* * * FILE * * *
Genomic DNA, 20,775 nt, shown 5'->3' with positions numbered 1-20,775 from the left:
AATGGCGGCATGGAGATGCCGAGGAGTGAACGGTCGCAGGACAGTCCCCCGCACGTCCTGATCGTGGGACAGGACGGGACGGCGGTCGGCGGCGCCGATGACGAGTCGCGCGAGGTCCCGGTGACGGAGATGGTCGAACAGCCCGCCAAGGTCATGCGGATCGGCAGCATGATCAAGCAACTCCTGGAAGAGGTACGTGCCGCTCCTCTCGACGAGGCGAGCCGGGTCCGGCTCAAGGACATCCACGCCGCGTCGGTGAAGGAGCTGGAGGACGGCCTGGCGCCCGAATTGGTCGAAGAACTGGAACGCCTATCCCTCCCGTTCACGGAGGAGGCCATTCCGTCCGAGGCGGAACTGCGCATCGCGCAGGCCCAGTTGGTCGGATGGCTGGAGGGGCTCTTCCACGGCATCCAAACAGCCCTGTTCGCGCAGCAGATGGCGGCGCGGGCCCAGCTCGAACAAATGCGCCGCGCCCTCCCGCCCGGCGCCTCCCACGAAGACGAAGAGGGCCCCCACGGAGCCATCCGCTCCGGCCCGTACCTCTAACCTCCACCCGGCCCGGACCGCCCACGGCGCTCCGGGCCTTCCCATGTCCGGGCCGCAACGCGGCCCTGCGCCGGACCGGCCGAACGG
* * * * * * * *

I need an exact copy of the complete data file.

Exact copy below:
Genomic DNA, 20,775 nt, shown 5'->3' with positions numbered 1-20,775 from the left:
AATGGCGGCATGGAGATGCCGAGGAGTGAACGGTCGCAGGACAGTCCCCCGCACGTCCTGATCGTGGGACAGGACGGGACGGCGGTCGGCGGCGCCGATGACGAGTCGCGCGAGGTCCCGGTGACGGAGATGGTCGAACAGCCCGCCAAGGTCATGCGGATCGGCAGCATGATCAAGCAACTCCTGGAAGAGGTACGTGCCGCTCCTCTCGACGAGGCGAGCCGGGTCCGGCTCAAGGACATCCACGCCGCGTCGGTGAAGGAGCTGGAGGACGGCCTGGCGCCCGAATTGGTCGAAGAACTGGAACGCCTATCCCTCCCGTTCACGGAGGAGGCCATTCCGTCCGAGGCGGAACTGCGCATCGCGCAGGCCCAGTTGGTCGGATGGCTGGAGGGGCTCTTCCACGGCATCCAAACAGCCCTGTTCGCGCAGCAGATGGCGGCGCGGGCCCAGCTCGAACAAATGCGCCGCGCCCTCCCGCCCGGCGCCTCCCACGAAGACGAAGAGGGCCCCCACGGAGCCATCCGCTCCGGCCCGTACCTCTAACCTCCACCCGGCCCGGACCGCCCACGGCGCTCCGGGCCTTCCCATGTCCGGGCCGCAACGCGGCCCTGCGCCGGACCGGCCGAACGG